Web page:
After a highly controversial three seasons that have continued to elicit furore from parents and mental health professionals, 13 Reasons Why has returned with a fourth series.
The US programme tells the story of 17-year-old Hannah Baker, who takes her own life after suffering a series of harrowing encounters inflicted by classmates – including sexual assault – the retelling of which we witness posthumously thanks to audio tapes recorded by Hannah in the lead up to her death.
Set within the context of a glossy American high school drama, the series – on which Selena Gomez is an executive producer – was accused of glamourising suicide by presenting Hannah’s death as a revenge tragedy, skimming over crucial nuances and prompting fears of copycat simulations.
The second season landed on the global streaming platform on Friday May 18 in 2018, the timing of which had already been labelled “callous” by the Royal College of Psychiatrists given that this coincided with exam season.
“Suicide is not a soap opera,” explains Ged Flynn, chief executive, PAPYRUS the national charity dedicated to preventing young suicides in the UK.
“It is an unimaginable tragedy. It is complex and contributory factors are varied,” he told The Independent.
Despite the flagrant bullying Hannah encounters, neither her peers nor her parents pick up on signs she may be suicidal.
Obviously this highlights how incredibly difficult it can be to detect these, however, critics argued it may also discourage teens struggling with similar issues from seeking help as the programme presents us with a culture that is deprived of support.
Plus, given that we only hear Hannah’s point of view posthumously, the show was scathed for presenting her trajectory as fatalistic from the outset and subsequently presenting her death as inevitable.
Flynn chastised the decision to depict Hannah’s suicide on screen in the season finale - in which she is seen bleeding to death in a bath after slitting her wrists – as “unforgivable”, claiming that it went against advice regarding sensitively dramatising the subject on television.
While contentious, this was hugely important to writer Bryan Yorkey, who, in a conversation with The Independent ahead of the release of the second series, explained that he wanted his representation of suicide to be as authentic as possible in order to amplify its tragic realities.
“We had to be honest about the painful reality of suicide,” he said of his screenplay for the novel written by Jay Asher, who revealed to the New York Times that he was partly inspired to write the book after a relative of his attempted suicide.
“To shy away from it, or worse, to make it look less painful than it is, would be dishonest and deceptive in the worst way,” Yorkey added.
“We needed to be clear that the experience was horrific and that the pain for those left behind is devastating.”
He clarified that it was by no means his intention to endorse Hannah’s choice, but rather, to show viewers that there is nothing glamorous about suicide or its consequences.
But critics would argue that such a perception is inevitable when you put suicide on television, particularly within the undeniable gloss that is synonymous with teen dramas complete with high-end production value, an emotionally-triggering soundtrack and a major publicity campaign.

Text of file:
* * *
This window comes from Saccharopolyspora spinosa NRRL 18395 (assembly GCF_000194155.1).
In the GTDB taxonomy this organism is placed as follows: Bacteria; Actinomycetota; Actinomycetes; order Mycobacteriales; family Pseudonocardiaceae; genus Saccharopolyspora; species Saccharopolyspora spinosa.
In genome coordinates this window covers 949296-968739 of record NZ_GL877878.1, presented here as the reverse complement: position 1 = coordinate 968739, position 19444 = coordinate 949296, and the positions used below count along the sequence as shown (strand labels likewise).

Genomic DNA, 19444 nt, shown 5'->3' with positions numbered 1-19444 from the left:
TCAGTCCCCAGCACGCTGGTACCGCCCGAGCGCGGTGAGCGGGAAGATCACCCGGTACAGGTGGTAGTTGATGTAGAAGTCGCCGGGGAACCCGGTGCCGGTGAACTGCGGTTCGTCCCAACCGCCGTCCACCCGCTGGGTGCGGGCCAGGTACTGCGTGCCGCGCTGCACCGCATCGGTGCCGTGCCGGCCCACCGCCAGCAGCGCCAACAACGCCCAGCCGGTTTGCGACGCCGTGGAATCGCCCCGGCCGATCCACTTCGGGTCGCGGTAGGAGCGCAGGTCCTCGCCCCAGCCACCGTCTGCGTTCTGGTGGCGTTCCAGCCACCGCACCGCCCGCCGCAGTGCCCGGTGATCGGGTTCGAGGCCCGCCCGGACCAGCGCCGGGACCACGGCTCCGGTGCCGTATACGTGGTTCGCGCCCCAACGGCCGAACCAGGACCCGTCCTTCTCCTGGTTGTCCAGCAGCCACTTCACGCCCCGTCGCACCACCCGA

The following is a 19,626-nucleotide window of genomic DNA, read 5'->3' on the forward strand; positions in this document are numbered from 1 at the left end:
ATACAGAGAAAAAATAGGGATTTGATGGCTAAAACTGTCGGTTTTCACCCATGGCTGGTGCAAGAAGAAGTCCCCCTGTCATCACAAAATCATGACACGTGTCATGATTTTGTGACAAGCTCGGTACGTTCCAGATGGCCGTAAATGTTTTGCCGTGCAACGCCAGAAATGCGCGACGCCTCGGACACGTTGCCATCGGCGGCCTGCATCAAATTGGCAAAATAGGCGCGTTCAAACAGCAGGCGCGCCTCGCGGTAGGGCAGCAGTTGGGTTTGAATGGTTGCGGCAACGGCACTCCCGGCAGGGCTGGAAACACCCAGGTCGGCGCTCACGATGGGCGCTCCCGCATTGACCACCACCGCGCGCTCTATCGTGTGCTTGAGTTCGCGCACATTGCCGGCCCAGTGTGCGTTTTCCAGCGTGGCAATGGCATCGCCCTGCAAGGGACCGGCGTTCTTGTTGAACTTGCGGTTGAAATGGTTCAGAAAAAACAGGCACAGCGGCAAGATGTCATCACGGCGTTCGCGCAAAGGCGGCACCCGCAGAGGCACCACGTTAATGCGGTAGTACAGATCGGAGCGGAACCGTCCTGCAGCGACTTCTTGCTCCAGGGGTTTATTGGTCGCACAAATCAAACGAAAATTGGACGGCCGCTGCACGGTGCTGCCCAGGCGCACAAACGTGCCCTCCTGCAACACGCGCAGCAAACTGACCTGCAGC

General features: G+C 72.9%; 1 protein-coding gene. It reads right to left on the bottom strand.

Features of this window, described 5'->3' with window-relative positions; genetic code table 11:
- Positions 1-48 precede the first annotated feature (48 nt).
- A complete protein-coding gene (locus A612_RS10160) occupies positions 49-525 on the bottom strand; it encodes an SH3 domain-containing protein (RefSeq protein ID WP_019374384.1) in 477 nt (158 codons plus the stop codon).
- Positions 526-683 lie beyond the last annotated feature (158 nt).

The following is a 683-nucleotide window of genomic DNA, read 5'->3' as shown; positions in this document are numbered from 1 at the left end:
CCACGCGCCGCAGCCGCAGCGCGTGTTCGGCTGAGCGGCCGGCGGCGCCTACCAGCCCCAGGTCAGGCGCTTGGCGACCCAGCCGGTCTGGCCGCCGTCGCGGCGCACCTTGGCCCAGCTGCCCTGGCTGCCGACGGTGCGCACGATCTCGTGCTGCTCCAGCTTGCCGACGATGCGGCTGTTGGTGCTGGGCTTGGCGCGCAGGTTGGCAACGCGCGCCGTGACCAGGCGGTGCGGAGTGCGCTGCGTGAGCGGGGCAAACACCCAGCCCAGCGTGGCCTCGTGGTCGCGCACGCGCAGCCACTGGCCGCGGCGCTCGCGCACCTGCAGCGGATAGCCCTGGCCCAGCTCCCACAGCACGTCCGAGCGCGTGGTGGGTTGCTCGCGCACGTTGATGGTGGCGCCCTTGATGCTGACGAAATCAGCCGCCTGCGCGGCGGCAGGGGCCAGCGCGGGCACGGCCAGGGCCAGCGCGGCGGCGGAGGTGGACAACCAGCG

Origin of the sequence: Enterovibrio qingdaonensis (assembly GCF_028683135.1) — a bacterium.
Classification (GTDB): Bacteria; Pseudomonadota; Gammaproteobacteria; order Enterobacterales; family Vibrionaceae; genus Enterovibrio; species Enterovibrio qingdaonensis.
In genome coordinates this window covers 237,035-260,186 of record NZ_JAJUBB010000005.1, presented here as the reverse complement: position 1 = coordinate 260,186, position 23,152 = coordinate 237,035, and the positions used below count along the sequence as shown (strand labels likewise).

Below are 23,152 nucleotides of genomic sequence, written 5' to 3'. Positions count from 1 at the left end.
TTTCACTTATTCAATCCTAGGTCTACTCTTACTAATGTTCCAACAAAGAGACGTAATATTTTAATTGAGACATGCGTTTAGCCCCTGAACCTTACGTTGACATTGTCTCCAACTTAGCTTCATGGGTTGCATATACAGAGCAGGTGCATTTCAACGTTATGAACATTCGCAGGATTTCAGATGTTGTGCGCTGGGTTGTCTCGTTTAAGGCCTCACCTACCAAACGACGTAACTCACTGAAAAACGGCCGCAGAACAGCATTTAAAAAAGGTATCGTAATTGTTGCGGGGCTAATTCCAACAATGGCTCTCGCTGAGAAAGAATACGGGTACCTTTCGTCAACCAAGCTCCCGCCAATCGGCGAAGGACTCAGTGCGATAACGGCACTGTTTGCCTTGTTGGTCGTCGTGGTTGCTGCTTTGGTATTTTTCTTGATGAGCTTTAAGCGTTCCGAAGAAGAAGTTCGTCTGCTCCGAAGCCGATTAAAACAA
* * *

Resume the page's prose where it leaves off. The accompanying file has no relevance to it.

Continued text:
That’s not to say there aren’t benefits to putting these issues on screen, so long as the subject matter is handled sensitively and is not over-simplified.
“It’s important for dramatic representations to stick to the reality of suicidal behaviour as much as possible,” a spokesperson for Samaritans told The Independent.
“Suicide should not be presented in a way that glorifies the behaviour, or promotes it as a typical response to everyday problems.”
They added that the positive response to 13 Reasons Why showed there was clearly an appetite for dramas of this nature and that producing suicide storylines can be beneficial from an educational perspective.
Research from Northwestern University revealed that season one of the show had a positive impact on its teenage viewers.
The multinational study of more than 5,000 viewers revealed that teenagers and young adults found that the show helped them to better understand and process a whole host of difficult topics beyond suicide, such as bullying and sexual assault.
Among parents who watched the show, 56 per cent reported that doing so prompted them to discuss these issues with their children.
Yorkey took criticisms of glorification on board and worked closely with expert organisations across the world to develop the storyline for season two, which extended beyond the narrative told in Asher’s 2007 novel.
“A central theme of season two is recovery and the journey that these characters go on in the wake of the tragedy from the last season,” he said.
“The season explores themes of community and responsibility, such as in what ways are we responsible for each other and how can we take better care of each other.”
Yorkey added that truth and justice will be “big themes” too, suggesting that viewers may see the character of Bryce face accountability for sexual assault.
“This season is driven by the trial following Hannah’s death, in which her parents sue the school district. We learn that the road to recovery isn’t straightforward for teenagers or parents,” Yorkey added.
“Healing looks different for everyone and there will be both light and dark moments over the course of the journey.”
If you’ve been affected by this article, you can seek help and advice from the below organisations: